Who pushed your release two weeks out? Who deleted your Q4 initiative? Who changed the description of your upcoming feature? For goodness sake, who messed with your color scheme?

Well, now you can point fingers.

We’re excited to announce our new History feature, which tracks all changes made to bars and containers on your roadmap so that you can keep track of who’s edited what.

To view the report, simply choose “History” from the sidebar in ProductPlan. You will be able to see who on your team made each change, and at what time they did so. Or simply filter by product manager (or any other parameter) to narrow in on any specific changes.

You can also view the history for a specific bar or container — simply click on it and select “More” for a full report on that particular item.

Whether you’re monitoring an entire roadmap or just following a few initiatives, it’s now easier than ever to keep tabs on the changes that matter to you. No more mysteries. Let the blame game begin!

But in all seriousness, we know that it’s important to keep a living roadmap. And we know that product management is nuanced and decisions are made all the time that result in having to deviate from the original plan. So why not make it easier to keep track of all these changes? We believe transparent communication leads to better teams, and better teams ship better products.

Here are few additional benefits of tracking roadmap history.

1. See What’s Changed on Your Roadmap

History for Product Roadmap

It can be frustrating to open a roadmap and see that things are not as you left them. History allows you to get answers right away. Spend less time trying to identify all the edits and play detective as to who made them and more time actually discussing the strategy and clarifying why certain decisions were made.

Collaborating on web-based roadmaps and tracking changes online cuts down significantly on the admin workload. Anyone who has ever built and shared roadmaps in Excel or PowerPoint knows how much time is wasted versioning files and passing around email attachments just to communicate small changes.

Agile teams need efficient ways of communicating — and that’s why we’re invested in building features like History that automatically track and report changes, bridging communication gaps and eliminating unnecessary work.

History also makes it harder for important roadmap changes to fall through the cracks. Perhaps a deadline was slightly adjusted, the order of two initiatives was swapped or a feature was tagged as team A’s responsibility instead of team B’s. These changes, that may have otherwise flown under the radar, are now easily visible with History.

2. Be Transparent With Your Stakeholders

As creators and owners of the roadmap, product managers need to know all roadmap updates. But it can be just as important for the audience of your roadmap to be able to track changes and easily understand what’s different from the last time they saw it.

As a product manager, you’ve likely gotten some version of this question from an executive before: “What are you working on and what’s the progress?”

History is an easy way to give your executives a quick run-down of what’s new — it can serve as a summary of everything that’s happened since your last roadmap meeting. You can even grant stakeholders self-service access to your roadmap, so that they can simply sign in at their convenience and review the changes for themselves.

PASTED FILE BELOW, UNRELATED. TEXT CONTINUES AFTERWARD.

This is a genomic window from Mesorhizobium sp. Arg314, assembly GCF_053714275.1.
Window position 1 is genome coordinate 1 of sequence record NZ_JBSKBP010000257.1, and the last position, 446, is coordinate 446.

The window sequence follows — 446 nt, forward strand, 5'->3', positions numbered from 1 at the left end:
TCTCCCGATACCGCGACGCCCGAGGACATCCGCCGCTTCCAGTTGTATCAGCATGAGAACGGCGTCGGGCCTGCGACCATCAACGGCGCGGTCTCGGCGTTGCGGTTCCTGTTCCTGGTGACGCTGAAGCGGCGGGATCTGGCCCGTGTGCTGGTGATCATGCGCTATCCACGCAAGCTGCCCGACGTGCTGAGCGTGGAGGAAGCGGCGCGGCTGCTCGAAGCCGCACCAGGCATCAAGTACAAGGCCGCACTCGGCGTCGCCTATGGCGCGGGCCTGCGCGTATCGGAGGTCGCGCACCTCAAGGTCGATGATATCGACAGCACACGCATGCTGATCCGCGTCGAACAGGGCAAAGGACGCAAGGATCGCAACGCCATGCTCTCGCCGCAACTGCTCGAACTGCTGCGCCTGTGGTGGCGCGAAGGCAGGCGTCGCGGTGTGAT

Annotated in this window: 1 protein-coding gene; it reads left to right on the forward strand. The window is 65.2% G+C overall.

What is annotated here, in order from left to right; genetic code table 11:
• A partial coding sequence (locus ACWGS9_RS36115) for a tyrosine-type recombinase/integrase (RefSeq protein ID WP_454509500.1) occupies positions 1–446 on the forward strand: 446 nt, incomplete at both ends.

3. Encourage Your Team to Collaborate

Groups can produce far more than individuals. A group will often make better decisions and reach more accurate conclusions than one person acting alone. Collaboration is essential, but you need the right tools to facilitate it.

It can sometimes be hard to let go of your baby. Maybe you spent months putting together your 2016 product roadmap, and you want feedback — but perhaps not too much feedback. History gives product managers the security to let others edit the roadmap without relinquishing control. You don’t want to pass up opportunities to collaborate — your product will almost certainly be better off for it — but it’s nice to have an insurance policy.

And collaboration is a two-way street. When people know that their changes can easily be reviewed and undone — that if they make a mistake, it’s not the end of the world — they often feel more comfortable contributing. Empowering people to take risks can lead to some really great breakthroughs, and History gives you the proper controls to encourage risk-taking while still staying in the picture.

Roadmap History Leads to Better Communication and Better Results

Static roadmaps that lock-in long term plans are a thing of the past. Frequent changes to the roadmap are now the rule, not the exception — and that’s a good thing. Teams that iterate and constantly adjust course in response to customer feedback and market changes have been behind some of the world’s most successful products.

When Marty Cagan said that roadmaps are the reason why most products fail, he meant that committing to a negotiated feature set and delivering it on time is not the same thing as shipping a great product. Your process needs to be flexible and the roadmap needs to enable you, not tie you down.

A common challenge that many product managers and their colleagues face is not the fact that plans change, but that such changes are poorly communicated. Disjointed communication makes it difficult to align the organization around your product strategy.

And that’s where a web-based, interactive roadmap shines. Product roadmaps are important communication tools, and our new History feature is another step toward making communication as simple and as transparent as possible.